According to a variant of this preferred embodiment, the filtrable membrane is removably fixed to the conical support base of the cannula, so as to allow possible pre- or post-perfusion manipulations. In this case, the membrane is inserted in an adapter, in one piece or composed of several elements, which comprises at its distal end a conical male terminal and at its proximal end a female conical support base. In this variant, as in the main embodiment before, the filtrable membrane is located in the bottom of the female support base so as to avoid the creation of an air bubble between the membrane and the liquid administered, at the moment of the connection of the perfusion tube or another device. The adapter is assembled on the cannula by fitting the conical male terminal of the adapter in the conical female support base of the cannula. The modus operandi is the same as that described above that is: the blood flows in the cannula, driving out the air through the membrane, then penetrates in the proximal part of the support base of the cannula, to be subsequently stopped by the filtrable membrane.
According to another preferred embodiment of the invention, the support base containing the filtrable membrane is transparent so that the arrival of blood in the cannula is immediately detected and the flow of the perfused liquid through the membrane into the cannula is controlled.
As indicated above, the device according to the invention may finally constitute a system of filtration of the perfused or injected liquid. In fact, it is sometimes desirable to filter the perfusion liquid to decontaminate it from possible micro-particles and/or micro-organisms suspended therein. Filtration devices certainly exist to this end which are initially adapted to the distal end of the perfusion tube. However, these devices, which are necessarily initially adapted to the perfusion device to avoid the creation of an air bubble due to the presence of a small flow chamber, when they are used with cannulas according to the prior art cannot avoid the three drawbacks already mentioned above, that is, delicate manual manipulations, risk of contamination of the injection site by the blood, and difficulty of verifying that the needle has been properly inserted in the blood vessel. The filtrable membrane according to the invention, located initially in the proximal support base of the cannula, may therefore possibly serve as filter and eliminate the use of the usual filtration devices. This complementary role of filter of the perfused liquid constitutes an advantageous feature of the invention. However, the membrane of the device according to the invention may be used jointly with tubes initially equipped with a conventional system of filtration. In this latter case, the device according to the invention simply acts its original double role, that is, stopping of the flow of blood to the outside of the cannula and to permit the possibility of immediately and easily positioning the perfusion device or another device containing liquid, without risk of contamination and without creation of an air bubble.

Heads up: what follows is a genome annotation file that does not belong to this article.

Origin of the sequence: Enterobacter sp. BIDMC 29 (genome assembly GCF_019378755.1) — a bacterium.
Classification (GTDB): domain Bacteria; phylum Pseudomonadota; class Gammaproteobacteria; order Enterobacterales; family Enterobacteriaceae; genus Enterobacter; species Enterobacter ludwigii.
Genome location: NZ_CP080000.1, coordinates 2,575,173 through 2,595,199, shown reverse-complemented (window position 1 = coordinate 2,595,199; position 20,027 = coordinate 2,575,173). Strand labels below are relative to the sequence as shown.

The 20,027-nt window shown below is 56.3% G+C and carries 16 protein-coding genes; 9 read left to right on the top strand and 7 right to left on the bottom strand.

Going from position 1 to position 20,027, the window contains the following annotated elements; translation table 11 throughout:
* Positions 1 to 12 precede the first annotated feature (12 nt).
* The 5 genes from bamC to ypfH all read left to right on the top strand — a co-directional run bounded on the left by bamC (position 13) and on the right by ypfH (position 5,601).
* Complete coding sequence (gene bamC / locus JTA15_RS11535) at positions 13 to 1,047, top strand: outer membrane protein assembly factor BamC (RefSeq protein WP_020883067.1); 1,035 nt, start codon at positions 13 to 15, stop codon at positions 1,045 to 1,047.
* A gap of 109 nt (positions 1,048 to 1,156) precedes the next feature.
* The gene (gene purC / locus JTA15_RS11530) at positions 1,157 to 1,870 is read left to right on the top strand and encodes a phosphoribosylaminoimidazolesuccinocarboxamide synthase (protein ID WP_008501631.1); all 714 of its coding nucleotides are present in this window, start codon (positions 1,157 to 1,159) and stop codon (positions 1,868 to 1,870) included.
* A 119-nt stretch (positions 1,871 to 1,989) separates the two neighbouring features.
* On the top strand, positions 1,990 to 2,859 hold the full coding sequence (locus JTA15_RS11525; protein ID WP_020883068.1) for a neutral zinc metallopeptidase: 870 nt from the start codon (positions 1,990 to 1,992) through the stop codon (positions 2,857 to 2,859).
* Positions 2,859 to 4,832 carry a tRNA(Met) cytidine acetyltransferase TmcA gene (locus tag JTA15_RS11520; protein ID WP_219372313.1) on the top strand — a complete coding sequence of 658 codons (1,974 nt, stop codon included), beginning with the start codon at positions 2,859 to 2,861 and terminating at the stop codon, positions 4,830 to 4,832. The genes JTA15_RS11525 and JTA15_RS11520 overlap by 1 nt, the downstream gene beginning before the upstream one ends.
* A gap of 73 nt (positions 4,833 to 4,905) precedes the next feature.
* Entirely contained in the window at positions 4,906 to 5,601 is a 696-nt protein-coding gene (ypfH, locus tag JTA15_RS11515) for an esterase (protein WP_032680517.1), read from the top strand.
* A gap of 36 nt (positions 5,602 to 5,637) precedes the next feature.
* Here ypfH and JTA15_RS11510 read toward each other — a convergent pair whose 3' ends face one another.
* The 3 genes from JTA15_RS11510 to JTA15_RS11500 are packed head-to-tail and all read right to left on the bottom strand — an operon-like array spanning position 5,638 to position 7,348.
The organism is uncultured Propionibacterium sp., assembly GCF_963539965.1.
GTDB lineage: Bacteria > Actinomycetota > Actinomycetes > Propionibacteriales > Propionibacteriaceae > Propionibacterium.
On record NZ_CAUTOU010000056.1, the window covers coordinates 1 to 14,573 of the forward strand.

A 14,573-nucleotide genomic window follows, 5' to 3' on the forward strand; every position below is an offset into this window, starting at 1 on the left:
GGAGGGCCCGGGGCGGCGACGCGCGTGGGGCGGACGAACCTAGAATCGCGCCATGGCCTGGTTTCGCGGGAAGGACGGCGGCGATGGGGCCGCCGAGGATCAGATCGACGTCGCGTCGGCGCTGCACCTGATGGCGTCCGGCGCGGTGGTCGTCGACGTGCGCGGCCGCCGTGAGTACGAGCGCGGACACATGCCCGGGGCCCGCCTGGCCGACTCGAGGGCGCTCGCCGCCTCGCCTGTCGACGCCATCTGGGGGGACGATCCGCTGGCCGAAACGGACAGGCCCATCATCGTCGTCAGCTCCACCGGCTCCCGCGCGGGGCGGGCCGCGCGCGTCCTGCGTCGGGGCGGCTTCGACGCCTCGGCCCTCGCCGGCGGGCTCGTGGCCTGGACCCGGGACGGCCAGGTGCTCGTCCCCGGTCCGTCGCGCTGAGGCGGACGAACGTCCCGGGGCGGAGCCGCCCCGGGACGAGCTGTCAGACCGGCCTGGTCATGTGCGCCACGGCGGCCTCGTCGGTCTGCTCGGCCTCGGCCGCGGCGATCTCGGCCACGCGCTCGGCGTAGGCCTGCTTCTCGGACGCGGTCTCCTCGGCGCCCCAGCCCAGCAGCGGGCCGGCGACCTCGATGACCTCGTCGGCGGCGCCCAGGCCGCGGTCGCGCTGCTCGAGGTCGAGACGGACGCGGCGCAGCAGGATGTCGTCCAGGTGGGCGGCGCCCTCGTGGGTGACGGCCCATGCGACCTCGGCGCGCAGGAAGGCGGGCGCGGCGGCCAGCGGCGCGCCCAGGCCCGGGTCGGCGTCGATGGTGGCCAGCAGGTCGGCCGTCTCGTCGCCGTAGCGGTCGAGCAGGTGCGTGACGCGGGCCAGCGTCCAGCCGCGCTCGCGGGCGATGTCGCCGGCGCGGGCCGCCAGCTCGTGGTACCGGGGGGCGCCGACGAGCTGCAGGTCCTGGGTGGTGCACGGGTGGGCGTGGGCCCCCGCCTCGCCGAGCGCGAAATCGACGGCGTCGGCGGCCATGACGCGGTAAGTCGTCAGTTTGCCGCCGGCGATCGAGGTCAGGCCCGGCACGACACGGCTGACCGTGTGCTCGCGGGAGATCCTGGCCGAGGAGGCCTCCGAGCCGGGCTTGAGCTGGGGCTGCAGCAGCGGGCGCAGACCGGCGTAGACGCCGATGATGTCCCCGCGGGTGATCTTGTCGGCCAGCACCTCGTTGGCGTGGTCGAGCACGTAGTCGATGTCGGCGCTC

According to an embodiment of the invention according to the preceding feature, the filtering membrane may retain particles of a few microns. According to another embodiment of the invention, said membrane may retain micro-organisms of dimensions smaller than a micron.
Finally, it should be emphasized that the device according to the invention may be used independently for medical perfusions administered with the aid of supple tubes or for injections administered by hypodermic syringes.
The invention will be more readily understood on reading the following description with reference to the accompanying drawings, in which:
FIGS. 1 and 2 show, in section, an intravenous hypodermic needle equipped with a device according to the invention.
FIG. 3 shows in section an intravenous cannula of which the support base, which is connected to the hypodermic tube, via a supple transparent tube, comprises a device according to the invention.
FIGS. 4, 5 and 6 show in section three successive phases of use of another embodiment of a device according to the invention.
FIGS. 7 and 8 show in section and in exploded view, a two-part adapter equipped with a device according to the invention.
FIG. 9 shows in section a one-piece adapter equipped with a membrane.
FIG. 10 is an axial section through an adapter according to FIG. 8 in position in the female support base of a cannula.
FIG. 11 is a section along XI--XI of FIG. 1.
The figures refer to intravenous perfusion techniques currently carried out with supple tubes on which an intravenous cannula may be connected. It is specified that the devices according to the invention may be applied in other domains (not shown) for example in the case of injection with a syringe. It is specified that the devices according to the invention may be made in forms other than those which have been shown by way of example, particularly concerning the nature and disposition of the membrane.
In the drawings, the membrane is shown in a preferred position, which is in the support base of the cannula, but it may be located elsewhere in the cannula.
Referring now to the drawings, FIGS. 1 and 2 show the application of a device according to the invention on a needle or intravenous hypodermic cannula 2.
The cannula generally referenced as 2 comprises, in known manner, a hollow hypodermic needle 3 which includes a tube, made of steel or any other material, provided with a bevel 3a at the front or distal end. The Figure shows the needle which has perforated the patient's skin 5 and which is lodged in a vein 6. The venous blood 7 is indicated by dots.